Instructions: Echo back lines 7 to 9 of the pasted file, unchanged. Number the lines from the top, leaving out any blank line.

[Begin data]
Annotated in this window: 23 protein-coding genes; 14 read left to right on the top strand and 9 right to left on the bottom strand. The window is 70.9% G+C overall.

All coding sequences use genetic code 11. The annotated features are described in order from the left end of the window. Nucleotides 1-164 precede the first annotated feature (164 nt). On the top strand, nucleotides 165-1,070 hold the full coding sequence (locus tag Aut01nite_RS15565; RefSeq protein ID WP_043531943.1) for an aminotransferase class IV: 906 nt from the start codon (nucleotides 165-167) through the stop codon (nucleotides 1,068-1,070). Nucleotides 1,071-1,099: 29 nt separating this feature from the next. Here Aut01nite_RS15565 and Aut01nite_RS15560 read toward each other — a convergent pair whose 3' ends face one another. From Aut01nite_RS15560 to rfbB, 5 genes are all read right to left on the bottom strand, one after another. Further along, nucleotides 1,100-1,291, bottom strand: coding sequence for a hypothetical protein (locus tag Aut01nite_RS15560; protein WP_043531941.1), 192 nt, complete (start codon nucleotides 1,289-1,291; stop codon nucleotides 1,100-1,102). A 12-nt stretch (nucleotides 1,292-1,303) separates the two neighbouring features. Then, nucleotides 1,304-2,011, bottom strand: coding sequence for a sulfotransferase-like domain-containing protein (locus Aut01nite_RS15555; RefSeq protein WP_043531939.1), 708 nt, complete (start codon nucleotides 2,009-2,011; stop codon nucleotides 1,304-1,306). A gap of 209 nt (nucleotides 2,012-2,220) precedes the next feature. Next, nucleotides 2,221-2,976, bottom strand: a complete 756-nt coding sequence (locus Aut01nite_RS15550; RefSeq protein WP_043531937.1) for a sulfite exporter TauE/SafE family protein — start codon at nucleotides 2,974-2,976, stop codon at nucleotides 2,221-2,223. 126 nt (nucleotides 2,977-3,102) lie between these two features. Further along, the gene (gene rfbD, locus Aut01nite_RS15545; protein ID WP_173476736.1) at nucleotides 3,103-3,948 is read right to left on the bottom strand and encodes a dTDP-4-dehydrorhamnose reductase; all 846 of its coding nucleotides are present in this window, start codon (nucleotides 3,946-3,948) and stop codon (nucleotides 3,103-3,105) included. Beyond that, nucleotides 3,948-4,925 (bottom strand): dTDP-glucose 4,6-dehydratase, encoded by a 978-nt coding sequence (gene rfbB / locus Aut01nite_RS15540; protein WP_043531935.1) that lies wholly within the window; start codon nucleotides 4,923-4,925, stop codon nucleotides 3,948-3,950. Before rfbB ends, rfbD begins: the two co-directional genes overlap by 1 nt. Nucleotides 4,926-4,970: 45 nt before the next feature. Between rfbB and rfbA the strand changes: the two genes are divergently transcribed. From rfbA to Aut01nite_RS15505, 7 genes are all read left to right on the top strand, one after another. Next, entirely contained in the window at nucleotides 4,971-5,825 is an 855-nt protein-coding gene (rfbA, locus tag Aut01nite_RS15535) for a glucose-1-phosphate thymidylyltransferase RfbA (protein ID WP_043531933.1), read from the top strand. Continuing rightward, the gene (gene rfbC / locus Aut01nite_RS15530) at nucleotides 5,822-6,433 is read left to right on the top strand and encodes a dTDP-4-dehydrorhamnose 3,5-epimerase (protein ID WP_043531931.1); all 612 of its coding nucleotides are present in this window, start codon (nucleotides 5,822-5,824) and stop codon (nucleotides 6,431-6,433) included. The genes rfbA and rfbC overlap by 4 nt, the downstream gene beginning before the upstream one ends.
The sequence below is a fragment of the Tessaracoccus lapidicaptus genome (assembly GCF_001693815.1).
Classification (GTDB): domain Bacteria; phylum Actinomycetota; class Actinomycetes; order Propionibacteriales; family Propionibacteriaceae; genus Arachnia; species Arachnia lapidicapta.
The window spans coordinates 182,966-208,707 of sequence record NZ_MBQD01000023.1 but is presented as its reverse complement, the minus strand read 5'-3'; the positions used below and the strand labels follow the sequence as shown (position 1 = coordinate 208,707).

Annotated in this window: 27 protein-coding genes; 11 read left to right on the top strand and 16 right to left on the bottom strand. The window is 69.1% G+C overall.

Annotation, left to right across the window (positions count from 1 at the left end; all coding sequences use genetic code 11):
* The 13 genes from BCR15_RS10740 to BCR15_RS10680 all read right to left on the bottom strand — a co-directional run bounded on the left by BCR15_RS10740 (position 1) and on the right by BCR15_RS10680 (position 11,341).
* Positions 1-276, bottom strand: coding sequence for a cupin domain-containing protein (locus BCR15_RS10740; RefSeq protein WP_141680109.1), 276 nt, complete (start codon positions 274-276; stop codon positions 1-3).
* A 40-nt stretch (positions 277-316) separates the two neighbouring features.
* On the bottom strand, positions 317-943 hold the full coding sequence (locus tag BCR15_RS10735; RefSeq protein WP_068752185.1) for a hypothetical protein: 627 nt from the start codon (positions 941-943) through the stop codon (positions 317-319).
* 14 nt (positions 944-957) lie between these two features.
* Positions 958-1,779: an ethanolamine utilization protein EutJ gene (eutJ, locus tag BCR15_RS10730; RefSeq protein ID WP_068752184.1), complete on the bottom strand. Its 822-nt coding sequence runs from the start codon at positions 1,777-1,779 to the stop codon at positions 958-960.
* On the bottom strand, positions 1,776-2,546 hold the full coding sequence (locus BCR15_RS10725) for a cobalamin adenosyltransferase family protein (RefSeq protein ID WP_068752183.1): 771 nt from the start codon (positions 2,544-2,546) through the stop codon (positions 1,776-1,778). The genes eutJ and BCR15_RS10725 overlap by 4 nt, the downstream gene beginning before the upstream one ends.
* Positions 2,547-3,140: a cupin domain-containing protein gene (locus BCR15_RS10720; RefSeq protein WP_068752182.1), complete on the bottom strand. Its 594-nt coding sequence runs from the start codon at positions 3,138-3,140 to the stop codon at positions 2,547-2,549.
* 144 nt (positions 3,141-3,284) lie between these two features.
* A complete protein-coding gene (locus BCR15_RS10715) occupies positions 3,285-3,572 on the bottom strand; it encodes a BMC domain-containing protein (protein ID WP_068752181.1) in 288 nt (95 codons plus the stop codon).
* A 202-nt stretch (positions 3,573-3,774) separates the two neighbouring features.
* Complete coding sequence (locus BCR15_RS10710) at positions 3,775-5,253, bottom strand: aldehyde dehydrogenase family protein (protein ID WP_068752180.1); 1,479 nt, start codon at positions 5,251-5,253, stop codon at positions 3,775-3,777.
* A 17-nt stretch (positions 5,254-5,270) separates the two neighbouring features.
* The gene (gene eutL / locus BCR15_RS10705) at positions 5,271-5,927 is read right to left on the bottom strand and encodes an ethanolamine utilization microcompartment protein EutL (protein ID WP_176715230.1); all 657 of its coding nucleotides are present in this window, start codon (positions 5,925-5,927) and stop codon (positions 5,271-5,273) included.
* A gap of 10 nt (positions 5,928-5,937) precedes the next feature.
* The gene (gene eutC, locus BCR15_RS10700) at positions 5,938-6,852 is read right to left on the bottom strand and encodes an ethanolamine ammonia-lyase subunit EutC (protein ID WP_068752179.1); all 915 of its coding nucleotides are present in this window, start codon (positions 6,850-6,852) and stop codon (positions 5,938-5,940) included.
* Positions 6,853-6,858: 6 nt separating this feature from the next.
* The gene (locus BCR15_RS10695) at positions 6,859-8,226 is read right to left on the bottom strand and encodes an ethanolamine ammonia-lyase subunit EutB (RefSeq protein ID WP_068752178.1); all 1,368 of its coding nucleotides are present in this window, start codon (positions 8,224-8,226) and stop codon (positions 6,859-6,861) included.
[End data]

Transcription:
Annotation, left to right across the window (positions count from 1 at the left end; all coding sequences use genetic code 11):
* The 13 genes from BCR15_RS10740 to BCR15_RS10680 all read right to left on the bottom strand — a co-directional run bounded on the left by BCR15_RS10740 (position 1) and on the right by BCR15_RS10680 (position 11,341).
* Positions 1-276, bottom strand: coding sequence for a cupin domain-containing protein (locus BCR15_RS10740; RefSeq protein WP_141680109.1), 276 nt, complete (start codon positions 274-276; stop codon positions 1-3).